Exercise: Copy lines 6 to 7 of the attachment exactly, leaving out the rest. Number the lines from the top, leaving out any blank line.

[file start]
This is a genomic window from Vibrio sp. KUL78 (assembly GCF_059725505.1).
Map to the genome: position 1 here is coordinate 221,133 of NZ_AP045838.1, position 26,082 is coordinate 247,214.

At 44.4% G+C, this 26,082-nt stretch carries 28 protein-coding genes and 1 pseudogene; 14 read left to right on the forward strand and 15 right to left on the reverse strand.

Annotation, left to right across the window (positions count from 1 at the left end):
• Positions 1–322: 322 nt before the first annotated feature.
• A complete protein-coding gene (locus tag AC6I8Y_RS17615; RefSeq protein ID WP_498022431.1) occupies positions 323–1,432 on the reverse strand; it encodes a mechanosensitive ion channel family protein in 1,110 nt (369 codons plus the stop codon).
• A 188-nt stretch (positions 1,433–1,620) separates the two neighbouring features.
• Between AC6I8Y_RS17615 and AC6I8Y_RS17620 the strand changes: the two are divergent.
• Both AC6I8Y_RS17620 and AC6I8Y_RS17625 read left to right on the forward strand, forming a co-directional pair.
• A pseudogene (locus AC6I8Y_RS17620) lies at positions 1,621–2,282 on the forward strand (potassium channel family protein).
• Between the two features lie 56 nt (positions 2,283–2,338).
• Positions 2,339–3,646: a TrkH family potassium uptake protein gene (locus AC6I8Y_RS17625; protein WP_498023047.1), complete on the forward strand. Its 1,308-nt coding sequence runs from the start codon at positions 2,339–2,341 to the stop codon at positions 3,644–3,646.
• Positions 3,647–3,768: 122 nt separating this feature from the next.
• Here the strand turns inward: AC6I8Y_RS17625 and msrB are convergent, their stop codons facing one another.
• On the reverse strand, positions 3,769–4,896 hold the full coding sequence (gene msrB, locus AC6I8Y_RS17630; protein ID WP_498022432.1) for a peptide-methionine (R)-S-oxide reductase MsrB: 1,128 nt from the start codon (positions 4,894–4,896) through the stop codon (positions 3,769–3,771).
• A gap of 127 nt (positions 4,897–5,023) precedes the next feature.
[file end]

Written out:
• A complete protein-coding gene (locus tag AC6I8Y_RS17615; RefSeq protein ID WP_498022431.1) occupies positions 323–1,432 on the reverse strand; it encodes a mechanosensitive ion channel family protein in 1,110 nt (369 codons plus the stop codon).
• A 188-nt stretch (positions 1,433–1,620) separates the two neighbouring features.